Painting Cypress

Discussion in 'Materials' started by pwillie, Mar 11, 2015.

  1. pwillie
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    pwillie Junior Member

    I am at the point of painting my cypress dory,and would like some help in slecting a good paint...and should I seal it with epoxy beforw painting?
     
  2. gonzo
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    gonzo Senior Member

    It depends on the type of construction. If the wood needs to swell with moisture, epoxy is not a good idea. If you are encapsulating the hull, then it works OK. However, cypress is a very soft wood. If you don't put at least a 6oz cloth, the epoxy will crack and let water in to create rot.
     
  3. pwillie
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    pwillie Junior Member

    Thanks for the reply,but what I'm talking about is a saturation not any cloth are such...
     
  4. PAR
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    PAR Yacht Designer/Builder

    Use a good quality outdoor house primer and outdoor porch and deck enamel over it. A minimum of two coats of each, preferably more, especially if raw wood. Previously painted surfaces just need a quick prime and paint, but raw wood need, to have the primer "pushed" into the surface, so the top coats will have a good base, with a firm grip. If brushing, use lots of pressure on the first coat when stroking it. The same with a roller, lots of pressure on the first coat, again to push the paint into the pores of the wood.
     
  5. JR-Shine
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    JR-Shine SHINE

    PAR's got it right.

    One other "trick".... roll the hull out in the sun (or get it warm some other way), then bring it inside before coating. Cooling wood will absorb the paint/primer better, it also will keep any out-gassing bubbles from popping up
     
  6. PAR
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    PAR Yacht Designer/Builder

    A very thin cut on the first coat of primer can help too, maybe 5% - 10% at most. The important thing is to grind the primer into the surface as best as practical, knowing full well you'll need to sand and smooth things up with initial coats. Do worry about runs, drips and sags, just get the surface covered and primer pushed into the surface. I've rarely had issue with primer outgassing, but the warming trick works well, especially with initial epoxy coats
     
  7. pwillie
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    pwillie Junior Member

    So, you're saying to use a house paint? Instead of a marine epoxy type?:confused:
     
  8. gonzo
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    gonzo Senior Member

    Any good quality alkyd enamel will do fine. I use industrial enamels usually called "tractor paint". They are smellier but dry faster.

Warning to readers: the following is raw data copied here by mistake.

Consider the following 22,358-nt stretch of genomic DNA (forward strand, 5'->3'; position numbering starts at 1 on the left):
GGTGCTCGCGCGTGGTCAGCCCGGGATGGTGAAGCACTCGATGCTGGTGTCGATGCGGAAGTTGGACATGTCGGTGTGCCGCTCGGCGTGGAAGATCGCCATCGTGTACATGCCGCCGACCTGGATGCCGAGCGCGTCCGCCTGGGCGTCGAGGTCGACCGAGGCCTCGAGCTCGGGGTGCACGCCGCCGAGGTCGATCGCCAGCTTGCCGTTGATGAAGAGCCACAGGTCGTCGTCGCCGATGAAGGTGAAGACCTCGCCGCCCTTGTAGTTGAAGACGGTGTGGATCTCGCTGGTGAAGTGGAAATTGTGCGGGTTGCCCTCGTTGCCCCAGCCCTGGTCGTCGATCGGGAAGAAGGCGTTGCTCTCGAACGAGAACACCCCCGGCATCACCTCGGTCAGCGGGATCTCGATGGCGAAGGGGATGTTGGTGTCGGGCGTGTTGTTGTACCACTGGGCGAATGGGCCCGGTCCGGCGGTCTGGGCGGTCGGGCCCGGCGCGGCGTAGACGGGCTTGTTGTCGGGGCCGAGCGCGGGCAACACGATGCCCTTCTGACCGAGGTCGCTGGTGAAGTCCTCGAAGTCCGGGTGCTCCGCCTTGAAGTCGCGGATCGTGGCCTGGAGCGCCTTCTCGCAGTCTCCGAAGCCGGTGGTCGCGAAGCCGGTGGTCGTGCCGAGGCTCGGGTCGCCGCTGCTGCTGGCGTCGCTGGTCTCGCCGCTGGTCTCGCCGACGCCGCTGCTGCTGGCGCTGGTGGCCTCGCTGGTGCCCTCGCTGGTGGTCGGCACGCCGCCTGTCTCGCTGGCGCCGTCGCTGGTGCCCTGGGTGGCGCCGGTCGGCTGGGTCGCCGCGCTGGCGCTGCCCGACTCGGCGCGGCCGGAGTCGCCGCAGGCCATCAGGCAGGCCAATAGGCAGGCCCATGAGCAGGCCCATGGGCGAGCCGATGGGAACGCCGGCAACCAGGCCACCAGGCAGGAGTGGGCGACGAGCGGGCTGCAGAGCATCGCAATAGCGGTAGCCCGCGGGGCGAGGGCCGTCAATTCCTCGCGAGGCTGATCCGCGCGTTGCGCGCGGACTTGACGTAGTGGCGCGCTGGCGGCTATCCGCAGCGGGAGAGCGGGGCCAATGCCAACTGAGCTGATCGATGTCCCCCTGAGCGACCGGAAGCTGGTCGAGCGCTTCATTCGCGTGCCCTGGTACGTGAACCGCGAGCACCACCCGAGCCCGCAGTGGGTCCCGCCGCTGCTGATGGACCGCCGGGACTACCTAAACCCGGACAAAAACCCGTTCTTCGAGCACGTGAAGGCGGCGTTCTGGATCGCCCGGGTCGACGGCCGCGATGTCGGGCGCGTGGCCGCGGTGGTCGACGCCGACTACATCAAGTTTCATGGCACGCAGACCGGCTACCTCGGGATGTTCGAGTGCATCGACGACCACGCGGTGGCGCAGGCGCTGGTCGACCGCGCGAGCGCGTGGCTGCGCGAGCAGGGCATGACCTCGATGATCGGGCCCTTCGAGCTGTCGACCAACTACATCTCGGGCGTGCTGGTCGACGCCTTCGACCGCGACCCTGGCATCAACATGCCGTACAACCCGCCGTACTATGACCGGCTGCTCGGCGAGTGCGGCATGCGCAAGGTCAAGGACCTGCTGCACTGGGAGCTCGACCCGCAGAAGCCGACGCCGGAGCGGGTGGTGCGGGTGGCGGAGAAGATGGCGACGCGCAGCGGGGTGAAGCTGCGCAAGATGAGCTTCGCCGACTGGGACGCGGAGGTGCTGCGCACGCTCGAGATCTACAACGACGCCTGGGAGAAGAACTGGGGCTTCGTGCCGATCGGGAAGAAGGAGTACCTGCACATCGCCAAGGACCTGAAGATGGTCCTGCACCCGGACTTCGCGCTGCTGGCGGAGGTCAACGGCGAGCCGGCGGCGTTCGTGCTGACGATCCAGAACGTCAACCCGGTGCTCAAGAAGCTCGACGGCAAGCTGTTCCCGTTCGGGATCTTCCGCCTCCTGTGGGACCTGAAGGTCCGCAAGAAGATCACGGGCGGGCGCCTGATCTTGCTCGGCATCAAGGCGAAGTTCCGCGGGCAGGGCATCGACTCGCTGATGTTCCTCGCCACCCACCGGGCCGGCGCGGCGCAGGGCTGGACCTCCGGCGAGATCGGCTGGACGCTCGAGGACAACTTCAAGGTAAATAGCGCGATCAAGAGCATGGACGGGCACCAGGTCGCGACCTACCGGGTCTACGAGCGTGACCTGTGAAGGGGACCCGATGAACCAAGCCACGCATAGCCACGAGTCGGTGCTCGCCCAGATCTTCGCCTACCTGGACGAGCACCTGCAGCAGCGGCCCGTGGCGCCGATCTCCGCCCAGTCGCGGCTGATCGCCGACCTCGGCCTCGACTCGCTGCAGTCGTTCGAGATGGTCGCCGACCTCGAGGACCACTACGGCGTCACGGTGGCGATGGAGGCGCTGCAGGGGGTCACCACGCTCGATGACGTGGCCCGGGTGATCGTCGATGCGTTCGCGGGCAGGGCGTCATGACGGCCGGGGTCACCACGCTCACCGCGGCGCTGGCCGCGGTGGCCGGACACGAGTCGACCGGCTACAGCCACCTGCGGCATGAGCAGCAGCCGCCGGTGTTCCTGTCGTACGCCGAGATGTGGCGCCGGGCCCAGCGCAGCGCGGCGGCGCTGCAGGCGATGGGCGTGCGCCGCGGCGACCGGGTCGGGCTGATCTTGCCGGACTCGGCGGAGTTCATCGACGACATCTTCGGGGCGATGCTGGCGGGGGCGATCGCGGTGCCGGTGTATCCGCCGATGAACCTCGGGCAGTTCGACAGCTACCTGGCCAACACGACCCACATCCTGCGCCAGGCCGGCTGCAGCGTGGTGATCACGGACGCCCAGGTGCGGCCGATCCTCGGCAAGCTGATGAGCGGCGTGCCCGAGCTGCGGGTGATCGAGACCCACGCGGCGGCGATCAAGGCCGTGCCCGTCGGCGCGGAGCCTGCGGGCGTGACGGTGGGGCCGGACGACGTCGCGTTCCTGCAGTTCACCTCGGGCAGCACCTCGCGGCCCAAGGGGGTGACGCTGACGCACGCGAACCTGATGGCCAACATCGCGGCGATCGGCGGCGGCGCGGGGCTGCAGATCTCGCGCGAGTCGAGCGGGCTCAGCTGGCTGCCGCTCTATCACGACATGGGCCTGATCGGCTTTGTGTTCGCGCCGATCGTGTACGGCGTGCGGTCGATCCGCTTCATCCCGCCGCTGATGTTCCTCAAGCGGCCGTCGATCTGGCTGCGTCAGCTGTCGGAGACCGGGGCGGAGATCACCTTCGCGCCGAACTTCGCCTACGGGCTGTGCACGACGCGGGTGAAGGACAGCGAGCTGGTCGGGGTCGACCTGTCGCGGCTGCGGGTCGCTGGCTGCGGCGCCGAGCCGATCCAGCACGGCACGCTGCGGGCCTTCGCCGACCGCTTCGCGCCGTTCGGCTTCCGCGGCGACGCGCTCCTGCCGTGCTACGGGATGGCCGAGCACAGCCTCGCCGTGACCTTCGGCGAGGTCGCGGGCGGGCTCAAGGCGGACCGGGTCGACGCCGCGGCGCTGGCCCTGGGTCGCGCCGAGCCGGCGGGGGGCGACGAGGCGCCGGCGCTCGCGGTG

9. PAR
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    PAR Yacht Designer/Builder

    Most marine topside paints are alkyd not epoxy and yes, the regular old house paint trick has served many a commercial fisherman over the decades. It's cheap, available, easy to apply and available in colors even Martha Stewart can enjoy. A good primer and surface prep is the real key to a paint job looking good and lasting well.
     
  10. pwillie
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    pwillie Junior Member

    Thanks Par,and all you folks for your replies...Pics will follow...
     
  11. pwillie
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    pwillie Junior Member

    Getting close tp painting the bottom...two weeks maybe...will post pics when I get it started...
     

    Attached Files:

  12. tom28571
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    tom28571 Senior Member

    Some of the cypress outdoor furniture I've built was painted with Rustoleum and not even the marine kind. Worked well for several years before needing recoating and is very inexpensive.
     
  13. pwillie
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    pwillie Junior Member

    Thanks, I will look into it...
     
  14. pwillie
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    pwillie Junior Member

    Here is the bottom(just before it was righted..)after it was righted...Using Jack Tar paint with a dab of penetrol...seems to work okay.Soon to be finished...!:D
     

    Attached Files:


  15. pwillie
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    pwillie Junior Member

    More pics.... I have completed the first coat(prime coat)and will let it dry for a week..
     

    Attached Files:

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